And, what is perhaps even more telling, why should we suppose that we should take the Roman church to be the church that speaks with Christ’s clear voice on matters of doctrine and still feel free — as even devout Roman Catholics do today — to dispense with what it once taught and enforced, with all of its impressive and sometimes brutal authority, with regard to the practice of Christian life and worship? This too was the church’s teaching, or, shall we say it, the voice of Christ speaking in the church. Whether we are speaking of warring Popes, or a refusal to provide Christians with the Bible in their own language, or to permit them to worship God in their own language — think of it! century after century, Christian folk in Roman churches, by church law, couldn’t understand what was being said in the worship! — something the early church never allowed or contemplated allowing –, or burning of Bibles to keep them from the hands of the laity, or, and this is a more dogmatic or doctrinal issue, believing that folk outside of the Roman Catholic church could not be saved.
You should read Thomas Howard’s glowing tribute to the piety and spirituality and love for Christ that animated the life of the evangelical home in which he was raised. This is true of all these men, the former PCA men as well. They have no hesitation in affirming the spiritual life and salvation and love for Christ of the devout Protestants they knew and worked with before they became Roman Catholics. But that is not what their new church used to teach!
Here is the conclusion of the famous Papal Bull “Unam Sanctam” (one of the most historically significant in Roman Catholic history): “Further, we declare, say, define, and pronounce it to be altogether necessary for salvation for every human creature that he be subject to the Roman pontiff.”
This too was the voice of the Roman church but she does not herself listen to that voice today. And these are not trivial matters. They strike at the vitals of her entire system and, I should say, at the vitals of biblical Christianity — as a message about salvation –, when Roman bishops teach, as now they do, that salvation can be found not only out of the Roman Church but out of the Christian church altogether!
You see, if you had appealed to “the church,” or “the voice of the church” in Jeremiah’s day — or for most of the 500 years before his day — for the authoritative interpretation of the Bible, you would have received a defense of “pluralism” and “syncretism,” a mixture of Moses and the Prophets with the paganism round about. We know that is true for that was the reason God sent his prophets to the church in that day. And if you asked the church in Jesus’ day, you would have been led astray again. Jesus tells us that himself. And if you asked Boniface VIII if you could be saved without being subject to the Pope he would have said — he did say — you couldn’t, though the present Pope doesn’t agree. If you had asked some of the renaissance Popes if you could purchase forgiveness with money they would have said “yes,” or, some, perhaps, would have said “no” with a wink. But were they Christ’s voice when they spoke so? Devout Roman Catholics don’t think today that they were Christ’s clear voice, at least, if they do, they do not think it necessary to agree with that voice.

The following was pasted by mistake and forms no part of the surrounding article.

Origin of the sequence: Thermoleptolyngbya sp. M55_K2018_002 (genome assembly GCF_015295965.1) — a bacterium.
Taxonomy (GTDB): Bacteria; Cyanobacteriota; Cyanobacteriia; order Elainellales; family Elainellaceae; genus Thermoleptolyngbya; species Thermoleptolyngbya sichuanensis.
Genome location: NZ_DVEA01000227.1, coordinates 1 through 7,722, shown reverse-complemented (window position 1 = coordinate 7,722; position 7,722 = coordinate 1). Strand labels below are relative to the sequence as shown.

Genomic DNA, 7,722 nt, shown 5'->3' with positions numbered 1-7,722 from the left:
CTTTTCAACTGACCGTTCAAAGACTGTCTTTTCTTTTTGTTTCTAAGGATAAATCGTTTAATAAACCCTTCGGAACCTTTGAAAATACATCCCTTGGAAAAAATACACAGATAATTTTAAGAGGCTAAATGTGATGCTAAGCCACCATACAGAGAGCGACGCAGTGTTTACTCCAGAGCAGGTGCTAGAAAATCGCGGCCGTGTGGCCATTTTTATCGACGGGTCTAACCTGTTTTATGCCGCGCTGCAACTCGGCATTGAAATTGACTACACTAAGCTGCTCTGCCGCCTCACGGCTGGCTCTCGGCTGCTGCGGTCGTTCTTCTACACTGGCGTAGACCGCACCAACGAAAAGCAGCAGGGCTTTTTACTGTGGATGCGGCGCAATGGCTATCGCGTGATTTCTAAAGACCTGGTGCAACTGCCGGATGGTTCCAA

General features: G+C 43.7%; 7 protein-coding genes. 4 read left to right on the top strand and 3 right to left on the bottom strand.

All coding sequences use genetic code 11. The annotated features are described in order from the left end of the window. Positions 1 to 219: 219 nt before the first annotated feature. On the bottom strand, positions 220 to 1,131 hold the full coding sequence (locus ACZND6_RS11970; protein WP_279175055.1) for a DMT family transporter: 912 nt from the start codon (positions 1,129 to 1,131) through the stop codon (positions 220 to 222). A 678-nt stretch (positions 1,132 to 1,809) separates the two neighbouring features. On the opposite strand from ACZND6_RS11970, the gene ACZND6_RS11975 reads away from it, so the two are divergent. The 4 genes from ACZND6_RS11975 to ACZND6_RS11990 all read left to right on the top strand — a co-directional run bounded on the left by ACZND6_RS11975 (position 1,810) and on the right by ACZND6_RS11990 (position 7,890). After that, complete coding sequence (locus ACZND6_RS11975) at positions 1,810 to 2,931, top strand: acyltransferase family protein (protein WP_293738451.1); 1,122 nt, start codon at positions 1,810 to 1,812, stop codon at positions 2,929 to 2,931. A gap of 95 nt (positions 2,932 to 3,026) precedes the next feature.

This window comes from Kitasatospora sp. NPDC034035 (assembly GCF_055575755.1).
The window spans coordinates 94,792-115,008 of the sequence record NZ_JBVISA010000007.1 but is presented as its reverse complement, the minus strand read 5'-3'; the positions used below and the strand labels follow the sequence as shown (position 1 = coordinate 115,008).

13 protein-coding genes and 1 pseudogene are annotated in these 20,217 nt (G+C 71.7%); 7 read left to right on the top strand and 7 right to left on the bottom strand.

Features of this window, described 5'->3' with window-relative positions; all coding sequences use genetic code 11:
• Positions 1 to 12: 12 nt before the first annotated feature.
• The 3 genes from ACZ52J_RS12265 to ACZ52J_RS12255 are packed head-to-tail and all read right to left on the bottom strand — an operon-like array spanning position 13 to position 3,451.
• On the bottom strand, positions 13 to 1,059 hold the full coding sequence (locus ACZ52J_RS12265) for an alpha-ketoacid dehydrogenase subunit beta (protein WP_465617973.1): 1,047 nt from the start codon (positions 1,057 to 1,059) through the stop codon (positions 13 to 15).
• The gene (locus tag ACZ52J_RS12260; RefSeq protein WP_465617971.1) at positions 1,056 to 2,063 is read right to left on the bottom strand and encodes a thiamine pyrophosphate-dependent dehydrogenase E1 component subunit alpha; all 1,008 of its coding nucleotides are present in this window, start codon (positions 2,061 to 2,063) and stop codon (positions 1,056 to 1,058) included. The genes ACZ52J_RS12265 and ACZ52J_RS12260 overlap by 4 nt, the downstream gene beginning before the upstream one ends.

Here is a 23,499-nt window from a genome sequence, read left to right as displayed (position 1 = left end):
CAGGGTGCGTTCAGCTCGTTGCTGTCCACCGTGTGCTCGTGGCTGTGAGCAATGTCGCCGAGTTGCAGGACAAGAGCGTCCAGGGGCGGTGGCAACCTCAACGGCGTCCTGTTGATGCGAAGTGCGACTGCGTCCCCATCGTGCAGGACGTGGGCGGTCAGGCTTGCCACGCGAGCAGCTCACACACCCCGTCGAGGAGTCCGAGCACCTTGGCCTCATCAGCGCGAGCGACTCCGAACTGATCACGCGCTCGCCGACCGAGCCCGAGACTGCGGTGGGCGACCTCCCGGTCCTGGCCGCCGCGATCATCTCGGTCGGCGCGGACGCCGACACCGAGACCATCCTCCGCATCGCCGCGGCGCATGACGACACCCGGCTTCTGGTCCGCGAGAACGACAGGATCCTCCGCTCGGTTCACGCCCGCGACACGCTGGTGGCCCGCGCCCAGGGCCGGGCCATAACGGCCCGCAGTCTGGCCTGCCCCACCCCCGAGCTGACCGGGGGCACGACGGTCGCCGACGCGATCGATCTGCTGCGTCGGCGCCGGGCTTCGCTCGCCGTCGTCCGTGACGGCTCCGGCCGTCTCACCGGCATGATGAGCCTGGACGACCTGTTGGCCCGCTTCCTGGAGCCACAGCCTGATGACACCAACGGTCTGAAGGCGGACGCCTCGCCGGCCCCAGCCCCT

You see: who says Rome is the church of Christ, and that Rome now is speaking the truth? Sometimes it has spoken the truth, often it has not. And much of what it now says, it has continued to say in defiance of reformers who have arisen within her and been cast out from her as was always the case in biblical times and has been ever since. You see, like it or not, Rome is really in just the same spot that we are in. They think that they see the truth, they think that they are the biblical church. So do we, though our sense of the church is broader. But no historical argument can solve this disagreement. Rome is old, but so is the eastern church, both stretch back in some form or another to the early centuries of Christianity after Pentecost, — but each believes she is the true church of God, but equally ancient are some of the doctrines and practices that the Protestant church holds over against both Rome and the East. Thomas Howard, understandably, wishes for a “recognizable church,” those are his words, but you couldn’t recognize the true church in Elijah’s day — for it was 7,000 knees that had not bowed to Baal hidden among the homes, the priests and the sanctuaries of Israel.
What is the touchstone? How can we decide? Where can we discover how to discover and recognize the church?
II. My second point is that the Bible teaches itself to be that touchstone and that unerring source of truth and light.
I chose to read 2 Timothy 3:16: “All Scripture is God-breathed and…thoroughly equips the man of God for every good work.” We could begin by pointing out that that statement is not entirely true from a Roman Catholic perspective. A man is not thoroughly equipped for every good work by the Bible, for there are a great deal of works of piety that catholics think are right and even essential that the Bible does not teach. The Bible only partially equips a Christian, the church must teach the rest of the truth that is not in the Scripture. But where are we given to think this, or expect this, or believe such a thing in the Bible itself?
Always we are taught to think and to speak about the Bible in this transcendent, utterly unique way that Paul uses here: “God-breathed,” that is, “coming directly out of God’s mouth.” As Paul puts it in Romans 3:2: the Bible is “the oracles of God” or “the very words of God” as the NIV has it. The Lord told Jeremiah that he would put his words in Jeremiah’s mouth. But he never said that about the church. The church is given the Word of God to hold and to proclaim and to defend and to live by, but she is not the source of that Word.